Since 1999, Main Street Delaware’s farmers market has been a Saturday downtown destination.
The market will begin its 2016 season Saturday, May 21, in its usual place on Sandusky Street.
“The market has been around for 16 years and every year it gets a little bigger,” said Frances Jo Hamilton, executive director of Main Street Delaware.
The market tends to draw a large number of people to downtown on Saturdays. “The store owners will adjust their hours around when we have the farmers market,” Hamilton said.
Hamilton has noticed people come for more than just the farmers market but also to shop at the stores and eat in the restaurants. “People are coming for the full downtown experience,” she said.
Saturday’s farmers markets run from 9:30 a.m. to 12:30 p.m. in the downtown.
The market also operates on Wednesday afternoons — from 3 to 6 p.m., starting June 1 — but the experience is different. People are in hurry to get home in the evening. “Wednesday afternoon people are grabbing what they want to take home for dinner,” Hamilton said.
The market and SourcePoint have teamed up in a voucher promotion program for senior citizens. “SourcePoint gives senior shoppers $60 in vouchers to spend at the market,” Hamilton said. “Seventy percent of the vouchers given out are collected by Main Street Delaware’s farmers market.”
Hamilton said the seniors are allowed to spend the vouchers at the farmers market on edible items or fruit-bearing trees and plants which gives them a sustainable food source. “It’s putting local money into local seniors’ hands who spend the money locally,” Hamilton said.
Farmers markets are now networking and sharing ideas on promotions and a wide variety management tools.
The Farmers Market Management Network has enabled farmers markets in Ohio to become more successful and cost-effective. The network is linking farmers, farmers markets, agricultural agencies and community resources.
The network gives farmers markets access to education on food safety, grants and help in identifying best business practices. “There are more farmers markets in Ohio than have been in the last couple of decades,” said Christie Welch, Ohio State University farmers market specialist. “Through education and advocacy, markets gain clarification of what they can and can’t sell at a market.”
Farmers markets are defined as a location where farmers, producers and vendors market products directly to consumers. Markets must be registered with Ohio Department of Agriculture to qualify for the Farmers Market Management Network.
Adam Schroeder, vice president of the network’s board of directors, has been operating the Pearl Market in downtown Columbus since 2005. “People are exposed to the market at lunch or even when they cut through on the way to a meeting,” he said. “I’ve seen a definite increase in foot traffic.”
“Big cities see more activity because rural areas find it hard to attract customers,” Welch said.
Downtown markets attract the lunch crowd but people don’t linger and look around because they have to get back to work. Neighborhood markets attract families who take advantage of the social time with neighbors, according to Schroeder.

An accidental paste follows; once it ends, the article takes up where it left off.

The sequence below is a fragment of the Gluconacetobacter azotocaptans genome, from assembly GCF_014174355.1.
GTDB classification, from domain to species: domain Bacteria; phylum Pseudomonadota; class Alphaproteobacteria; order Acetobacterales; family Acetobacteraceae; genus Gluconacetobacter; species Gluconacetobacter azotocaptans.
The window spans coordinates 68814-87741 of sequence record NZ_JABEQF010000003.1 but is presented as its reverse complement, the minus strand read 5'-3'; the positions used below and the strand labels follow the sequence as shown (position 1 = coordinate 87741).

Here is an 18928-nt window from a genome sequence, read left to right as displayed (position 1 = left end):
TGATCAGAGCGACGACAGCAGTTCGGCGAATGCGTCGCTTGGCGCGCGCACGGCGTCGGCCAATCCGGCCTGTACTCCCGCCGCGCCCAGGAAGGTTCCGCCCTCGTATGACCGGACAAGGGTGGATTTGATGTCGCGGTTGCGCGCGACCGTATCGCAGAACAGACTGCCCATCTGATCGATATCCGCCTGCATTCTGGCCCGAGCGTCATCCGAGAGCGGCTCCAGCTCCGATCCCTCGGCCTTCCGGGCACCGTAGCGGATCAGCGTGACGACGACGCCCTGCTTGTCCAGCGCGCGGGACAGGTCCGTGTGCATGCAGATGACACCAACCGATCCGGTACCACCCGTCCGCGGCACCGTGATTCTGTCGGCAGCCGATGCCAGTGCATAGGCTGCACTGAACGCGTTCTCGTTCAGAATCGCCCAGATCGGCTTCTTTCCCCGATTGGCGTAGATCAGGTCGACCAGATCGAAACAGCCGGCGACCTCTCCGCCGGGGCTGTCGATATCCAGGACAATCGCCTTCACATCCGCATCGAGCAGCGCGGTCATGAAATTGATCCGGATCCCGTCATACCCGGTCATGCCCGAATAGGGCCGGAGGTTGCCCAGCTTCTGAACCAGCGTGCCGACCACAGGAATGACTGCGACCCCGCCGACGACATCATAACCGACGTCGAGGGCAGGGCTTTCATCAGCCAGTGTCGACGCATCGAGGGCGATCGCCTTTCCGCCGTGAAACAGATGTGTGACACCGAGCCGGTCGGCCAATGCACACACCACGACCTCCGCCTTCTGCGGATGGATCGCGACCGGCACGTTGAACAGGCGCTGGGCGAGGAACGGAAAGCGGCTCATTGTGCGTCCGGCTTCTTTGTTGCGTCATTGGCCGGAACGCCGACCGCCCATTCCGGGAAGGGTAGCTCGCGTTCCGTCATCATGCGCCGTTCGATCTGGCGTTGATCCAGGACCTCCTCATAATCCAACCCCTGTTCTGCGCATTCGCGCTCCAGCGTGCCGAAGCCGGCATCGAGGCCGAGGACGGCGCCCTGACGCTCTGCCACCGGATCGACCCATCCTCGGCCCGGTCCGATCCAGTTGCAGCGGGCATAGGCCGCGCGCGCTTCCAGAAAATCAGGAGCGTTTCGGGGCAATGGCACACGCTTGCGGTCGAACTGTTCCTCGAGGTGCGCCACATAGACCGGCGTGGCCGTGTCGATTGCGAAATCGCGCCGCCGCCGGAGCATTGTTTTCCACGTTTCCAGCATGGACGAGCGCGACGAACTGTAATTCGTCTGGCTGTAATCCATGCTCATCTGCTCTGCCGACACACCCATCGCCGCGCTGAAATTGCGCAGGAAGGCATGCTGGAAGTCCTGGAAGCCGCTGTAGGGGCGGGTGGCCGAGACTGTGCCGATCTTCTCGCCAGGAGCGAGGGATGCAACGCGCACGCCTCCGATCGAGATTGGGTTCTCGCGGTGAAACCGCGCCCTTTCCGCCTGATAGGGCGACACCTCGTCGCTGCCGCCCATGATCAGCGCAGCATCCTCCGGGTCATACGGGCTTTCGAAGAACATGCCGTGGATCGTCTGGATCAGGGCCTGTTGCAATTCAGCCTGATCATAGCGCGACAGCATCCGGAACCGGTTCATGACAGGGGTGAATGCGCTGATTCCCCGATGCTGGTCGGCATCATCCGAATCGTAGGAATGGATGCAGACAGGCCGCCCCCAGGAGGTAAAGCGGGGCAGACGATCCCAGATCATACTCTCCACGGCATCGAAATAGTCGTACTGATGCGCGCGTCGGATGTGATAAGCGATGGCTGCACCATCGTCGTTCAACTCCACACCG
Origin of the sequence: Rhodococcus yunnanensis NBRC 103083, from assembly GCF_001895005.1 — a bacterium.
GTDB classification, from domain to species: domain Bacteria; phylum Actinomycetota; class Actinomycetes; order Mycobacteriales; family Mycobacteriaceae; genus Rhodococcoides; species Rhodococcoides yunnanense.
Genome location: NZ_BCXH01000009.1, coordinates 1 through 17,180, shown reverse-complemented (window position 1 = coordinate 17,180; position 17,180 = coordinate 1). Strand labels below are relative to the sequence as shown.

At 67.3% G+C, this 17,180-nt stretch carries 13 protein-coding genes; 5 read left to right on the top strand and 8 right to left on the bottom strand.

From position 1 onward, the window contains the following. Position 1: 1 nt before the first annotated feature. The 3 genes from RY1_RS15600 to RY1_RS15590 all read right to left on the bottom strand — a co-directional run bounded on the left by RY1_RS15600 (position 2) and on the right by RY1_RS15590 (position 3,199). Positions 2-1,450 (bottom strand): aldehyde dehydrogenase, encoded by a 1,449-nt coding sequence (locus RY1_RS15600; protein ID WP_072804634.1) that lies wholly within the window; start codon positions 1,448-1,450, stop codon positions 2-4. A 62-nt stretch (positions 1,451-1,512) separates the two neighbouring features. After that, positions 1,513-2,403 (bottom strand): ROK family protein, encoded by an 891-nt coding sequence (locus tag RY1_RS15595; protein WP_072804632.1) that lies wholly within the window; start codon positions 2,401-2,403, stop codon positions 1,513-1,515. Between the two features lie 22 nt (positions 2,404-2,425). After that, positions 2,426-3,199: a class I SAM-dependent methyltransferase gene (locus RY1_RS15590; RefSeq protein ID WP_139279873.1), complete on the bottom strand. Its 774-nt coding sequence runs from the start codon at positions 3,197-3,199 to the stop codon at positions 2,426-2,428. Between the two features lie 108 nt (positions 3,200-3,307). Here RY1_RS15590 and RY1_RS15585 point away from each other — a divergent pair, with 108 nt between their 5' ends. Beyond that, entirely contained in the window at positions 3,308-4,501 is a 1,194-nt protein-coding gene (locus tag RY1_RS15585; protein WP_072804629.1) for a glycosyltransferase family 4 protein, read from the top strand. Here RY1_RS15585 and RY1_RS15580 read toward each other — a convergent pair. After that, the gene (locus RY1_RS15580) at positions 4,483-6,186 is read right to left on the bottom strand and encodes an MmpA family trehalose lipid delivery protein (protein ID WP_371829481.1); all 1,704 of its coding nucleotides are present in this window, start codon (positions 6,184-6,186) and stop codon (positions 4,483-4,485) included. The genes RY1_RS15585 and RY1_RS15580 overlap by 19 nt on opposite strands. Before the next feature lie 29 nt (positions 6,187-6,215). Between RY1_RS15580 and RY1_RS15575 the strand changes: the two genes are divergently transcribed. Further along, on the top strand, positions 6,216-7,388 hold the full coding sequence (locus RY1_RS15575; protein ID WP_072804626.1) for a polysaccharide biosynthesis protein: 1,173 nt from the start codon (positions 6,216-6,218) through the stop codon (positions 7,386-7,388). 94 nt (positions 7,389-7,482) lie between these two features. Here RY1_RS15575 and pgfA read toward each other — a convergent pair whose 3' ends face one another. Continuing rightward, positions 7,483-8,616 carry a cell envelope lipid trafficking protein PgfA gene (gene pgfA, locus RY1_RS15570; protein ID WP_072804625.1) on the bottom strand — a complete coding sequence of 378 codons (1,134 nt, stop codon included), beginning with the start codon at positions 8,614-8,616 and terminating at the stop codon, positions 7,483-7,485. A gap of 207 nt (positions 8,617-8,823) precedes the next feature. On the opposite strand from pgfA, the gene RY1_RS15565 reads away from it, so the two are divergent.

Farmers Market Management Network holds an annual conference the second week of March. Members of agricultural organizations are invited to speak on topics ranging from best market practices to farming. “We serve all types of markets, rural and urban,” said Mayda Sanchez-Shingler, a member of the network’s board of directors.
“Regional boards meet monthly but once the market season starts, then the face-to-face meeting becomes a monthly conference call,” Sanchez-Shingler said.
In the Columbus area, possibly 20 markets operate during the season. “You can go to a market every day of the week,” Schroeder said. “I think the movement of ‘buy local’ and ‘eat local’ is here to stay.”
Markets participate in local events to help attract customers. “Cleveland has a garlic festival every year,” Schroeder said. “Markets are bringing communities together.”
“Capturing an audience is tough (because) the perception is farmers markets are expensive,” Schroeder explained. However, markets are now able to accept the EBT Card — electronic distribution food assistance — and the Veggie SNAP card — Supplemental Nutrition Assistance Program — he said.
Markets usually operate from May to October. “Early markets don’t have the same breadth as markets in the latter part of the year,” Sanchez-Shingler said. “Early markets offer maple syrup, jellies and jams from the previous year’s crops, along with baked goods. Then in July and August, green beans, tomatoes, corn and other in-season vegetables are sold.”
Through the network, there is an exchange of ideas and knowledge. But the network didn’t happen overnight. “At first a lot of the Columbus markets wouldn’t talk to each other,” Schroeder said. “They were worried about poaching vendors from each other.”
Business has been good for farmers markets but they are facing the challenge of supply and demand. “There has become a constant cycle of of trying to get farmers into markets,” Schroeder said. “There are fewer farmers and farmland available.”
Farming takes space, and developers are taking that space away from farming. “I think it’s a slap in the face when developers give their development a farm name like Berry Farms,” Schroeder said.
Schroeder is seeing some changes in the marketplace. Some urban farmers are finding their way to the markets. “They just don’t know how to go to market,” Schroeder said. “There are also some things being done with hydroponics but it’s going to take an infusion of cash before it takes off.”
Schroeder said he gets farmers and vendors by word of mouth. “If I can keep my farmers happy, then I keep my farmers,” Schroeder said.
“I think it is amazing to see the look on someone’s face when they taste a tomato grown near them,” Schroeder said.